Rose geraniums were the most successful plant in the garden this year, and they are still going strong. No pests wanted to eat them and they survived dry spells and rain. They grew huge, but they're woody enough to not trail on the ground. They didn't bloom, but the best thing about them is their delirious scent, both floral and peppery at the same time. Just walking by and catching a whiff is such a calming moment.
My Nana made rose geranium jelly with hers. I haven't done much other than rub a leaf and take a good whiff whenever I've had the notion. Last week, though, I realized that I was running out of time this season, so I took off fifteen leaves, washed and dried them, and layered them with sugar in one of my Nana's blue and white striped ceramic cannisters. The cannister that says "FLOUR" on it, as a matter of fact.
In a few days I will take out the leaves, I supposed by dumping the sugar mixture into a colander over a big bowl and picking them out. Then the oils from the leaves should have flavored the sugar. Geranium sugar is good in cakes or cookies, I have read, but I would only put it in plain buttermilk cakes or sugar cookies, possibly shortbread. Here is a recipe for Victorian Rose Geranium Cake. I wonder if it has too many geraniums in it, though. I suspect it's like lavender; you only want a hint. A simple pound cake made with the geranium sugar, with a light glaze also made with the sugar, might be lovely, an occasion worthy of one's china tea cups. Nan's tea cups. Come to think of it, my Nana was a lot like a rose geranium: strong, long-lived, tenacious in adversity, and very feminine.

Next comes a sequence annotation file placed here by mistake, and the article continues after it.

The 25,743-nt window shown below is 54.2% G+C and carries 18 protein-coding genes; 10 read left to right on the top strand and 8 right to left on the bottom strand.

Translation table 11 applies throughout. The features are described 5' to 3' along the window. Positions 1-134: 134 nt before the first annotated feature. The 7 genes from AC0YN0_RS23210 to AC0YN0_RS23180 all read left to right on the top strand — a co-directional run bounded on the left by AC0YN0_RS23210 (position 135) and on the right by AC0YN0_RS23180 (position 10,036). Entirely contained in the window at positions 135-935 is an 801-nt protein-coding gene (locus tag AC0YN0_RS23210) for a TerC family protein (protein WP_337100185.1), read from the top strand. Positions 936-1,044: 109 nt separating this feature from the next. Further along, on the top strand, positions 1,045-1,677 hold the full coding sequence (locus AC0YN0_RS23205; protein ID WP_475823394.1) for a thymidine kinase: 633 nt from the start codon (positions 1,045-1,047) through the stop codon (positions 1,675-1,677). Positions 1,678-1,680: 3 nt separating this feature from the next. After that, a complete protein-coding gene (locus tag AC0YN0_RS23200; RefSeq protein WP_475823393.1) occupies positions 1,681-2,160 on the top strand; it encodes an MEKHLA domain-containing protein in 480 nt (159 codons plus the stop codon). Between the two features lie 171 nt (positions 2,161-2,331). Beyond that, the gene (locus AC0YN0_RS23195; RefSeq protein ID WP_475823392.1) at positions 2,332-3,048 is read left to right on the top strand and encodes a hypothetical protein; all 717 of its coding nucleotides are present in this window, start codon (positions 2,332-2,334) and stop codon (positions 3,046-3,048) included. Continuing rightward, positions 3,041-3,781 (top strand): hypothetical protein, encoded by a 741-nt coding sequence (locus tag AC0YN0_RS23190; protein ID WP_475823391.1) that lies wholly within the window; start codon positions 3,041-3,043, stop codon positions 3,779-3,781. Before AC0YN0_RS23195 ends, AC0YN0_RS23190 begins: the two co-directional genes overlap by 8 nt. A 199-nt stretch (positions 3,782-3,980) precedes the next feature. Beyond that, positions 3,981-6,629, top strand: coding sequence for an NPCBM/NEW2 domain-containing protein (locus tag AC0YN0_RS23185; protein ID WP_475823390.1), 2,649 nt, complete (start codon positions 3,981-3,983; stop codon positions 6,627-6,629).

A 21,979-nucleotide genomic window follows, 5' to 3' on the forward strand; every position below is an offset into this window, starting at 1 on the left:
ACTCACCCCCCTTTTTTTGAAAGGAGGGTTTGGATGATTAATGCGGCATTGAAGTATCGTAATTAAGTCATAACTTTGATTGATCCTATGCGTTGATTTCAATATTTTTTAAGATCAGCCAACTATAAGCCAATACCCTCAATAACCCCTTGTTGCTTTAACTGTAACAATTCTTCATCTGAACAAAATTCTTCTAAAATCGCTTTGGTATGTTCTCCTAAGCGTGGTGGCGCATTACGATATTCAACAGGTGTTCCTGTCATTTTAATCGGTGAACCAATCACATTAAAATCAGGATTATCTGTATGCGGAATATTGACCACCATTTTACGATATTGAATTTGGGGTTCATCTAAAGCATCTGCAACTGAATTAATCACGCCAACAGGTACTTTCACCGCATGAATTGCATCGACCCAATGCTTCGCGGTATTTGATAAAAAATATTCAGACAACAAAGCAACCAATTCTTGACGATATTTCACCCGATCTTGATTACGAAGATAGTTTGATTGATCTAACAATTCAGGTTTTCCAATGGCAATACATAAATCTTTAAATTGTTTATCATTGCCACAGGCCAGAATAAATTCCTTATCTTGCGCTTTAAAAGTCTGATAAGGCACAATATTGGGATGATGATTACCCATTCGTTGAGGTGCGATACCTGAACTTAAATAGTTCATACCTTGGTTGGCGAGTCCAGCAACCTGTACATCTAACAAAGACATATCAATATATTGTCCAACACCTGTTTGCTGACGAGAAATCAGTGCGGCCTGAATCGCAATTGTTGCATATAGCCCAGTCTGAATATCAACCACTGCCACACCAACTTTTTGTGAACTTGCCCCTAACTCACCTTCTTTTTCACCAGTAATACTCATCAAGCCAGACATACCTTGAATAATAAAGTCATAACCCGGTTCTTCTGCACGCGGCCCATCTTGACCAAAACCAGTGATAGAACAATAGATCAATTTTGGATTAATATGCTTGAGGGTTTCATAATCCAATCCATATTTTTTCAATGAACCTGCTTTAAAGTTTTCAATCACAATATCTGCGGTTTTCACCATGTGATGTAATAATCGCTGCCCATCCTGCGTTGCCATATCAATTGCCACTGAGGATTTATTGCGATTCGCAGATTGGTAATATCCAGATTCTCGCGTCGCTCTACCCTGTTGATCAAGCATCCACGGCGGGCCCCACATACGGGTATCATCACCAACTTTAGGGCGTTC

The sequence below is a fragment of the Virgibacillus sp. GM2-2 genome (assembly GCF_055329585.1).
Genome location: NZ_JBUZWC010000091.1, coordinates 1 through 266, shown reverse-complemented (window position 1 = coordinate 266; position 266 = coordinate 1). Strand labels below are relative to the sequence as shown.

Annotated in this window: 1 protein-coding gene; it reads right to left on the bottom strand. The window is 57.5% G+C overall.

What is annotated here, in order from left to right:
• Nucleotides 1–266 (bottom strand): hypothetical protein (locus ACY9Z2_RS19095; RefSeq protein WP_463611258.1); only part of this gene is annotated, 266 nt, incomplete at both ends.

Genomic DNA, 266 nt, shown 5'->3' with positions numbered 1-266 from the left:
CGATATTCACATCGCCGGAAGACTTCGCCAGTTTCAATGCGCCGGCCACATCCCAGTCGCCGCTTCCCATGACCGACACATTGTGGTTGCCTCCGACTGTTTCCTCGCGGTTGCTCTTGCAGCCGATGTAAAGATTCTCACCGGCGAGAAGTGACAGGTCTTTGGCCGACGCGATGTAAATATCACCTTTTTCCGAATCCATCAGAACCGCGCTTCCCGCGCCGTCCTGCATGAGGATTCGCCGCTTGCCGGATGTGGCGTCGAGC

So I want to hear how Martha's dinner went last night! If you all still have a lot of green tomatoes, you might want to try this cake recipe I just found. I'd make it today if I weren't going out of town. Here is Green Tomato Cake with Brown Butter Icing.